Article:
Diversity in styling within Hollywood has been a problem, and USA Today columnist Rasha Ali is calling the disparity out with her own experience. “A stylist once left my Black hair a ‘hot mess’ on set. The embarrassing problem Hollywood needs to address,” said Ali. Learn more about her perspective-changing experiences in the story below.
It was 5 a.m. in Los Angeles and I was walking my half-asleep self to the hair and makeup tent so I could be done up to blend into a 1960s-themed state fair movie scene. I was a background actor, but this was my moment to shine.
I hopped into the next available stylist’s chair after the previous actor left with her hair bumped up and face beat like she walked out of a 1960s magazine. My hair was in its natural state, curls poppin’ per usual, and my face bare aside from foundation and mascara. Five minutes later, she was done. I walked out of her chair with a horrendous shade of pink lipstick and a couple strands of my curls pulled back and clipped with a bobby pin after the stylist said “we don’t need to do much, your hair is cute!” Spoiler: I looked a hot mess.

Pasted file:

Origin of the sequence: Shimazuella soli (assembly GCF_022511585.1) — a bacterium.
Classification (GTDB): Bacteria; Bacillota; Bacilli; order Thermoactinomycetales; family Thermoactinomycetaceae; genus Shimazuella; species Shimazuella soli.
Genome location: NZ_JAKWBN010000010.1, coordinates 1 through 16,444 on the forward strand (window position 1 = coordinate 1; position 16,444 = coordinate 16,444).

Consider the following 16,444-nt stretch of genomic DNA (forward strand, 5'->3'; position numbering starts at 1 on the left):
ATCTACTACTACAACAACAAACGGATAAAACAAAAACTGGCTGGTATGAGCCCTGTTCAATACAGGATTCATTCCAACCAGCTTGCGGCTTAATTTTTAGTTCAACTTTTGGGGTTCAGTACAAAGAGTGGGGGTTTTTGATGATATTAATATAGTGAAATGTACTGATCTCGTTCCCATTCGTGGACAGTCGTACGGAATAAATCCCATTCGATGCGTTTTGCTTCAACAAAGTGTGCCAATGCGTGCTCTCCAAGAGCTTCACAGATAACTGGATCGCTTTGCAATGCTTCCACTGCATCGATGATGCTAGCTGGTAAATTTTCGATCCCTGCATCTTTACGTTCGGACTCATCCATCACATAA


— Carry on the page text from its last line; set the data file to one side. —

That was in 2013. In 2021, things don’t seem to be getting much better, experts say.
On last week’s “Last Week Tonight with John Oliver,” the comedian devoted a segment of the episode to Black hair discrimination, illustrating how these issues permeate all walks of life, from work to entertainment. “Even in Hollywood, stylists who are both familiar with Black hair and who are in the stylist’s union are rare and actors definitely know when their production has failed to hire one,” Oliver says.
Gabrielle Union, Monique Coleman, Chris Chalk, Taraji P. Henson, Natasha Rothwell and more Black actors and actresses have spoken up as recently as this year about showing up to work and having to either do their own hair and makeup or having to sit through a stylist who didn’t know what they were doing.
Despite the abundance of talented Black hair and makeup stylists – and the years of ongoing conversations highlighting numerous instances of discrimination when it comes to Black actors – the issue is still prevalent in Hollywood, experts say.
‘Hollywood should be embarrassed’
Beauty reporter Darian Harvin believes over time, Black actors have found workarounds to the problem so they end up looking presentable on screen.
Read the rest of this article here on USA Today.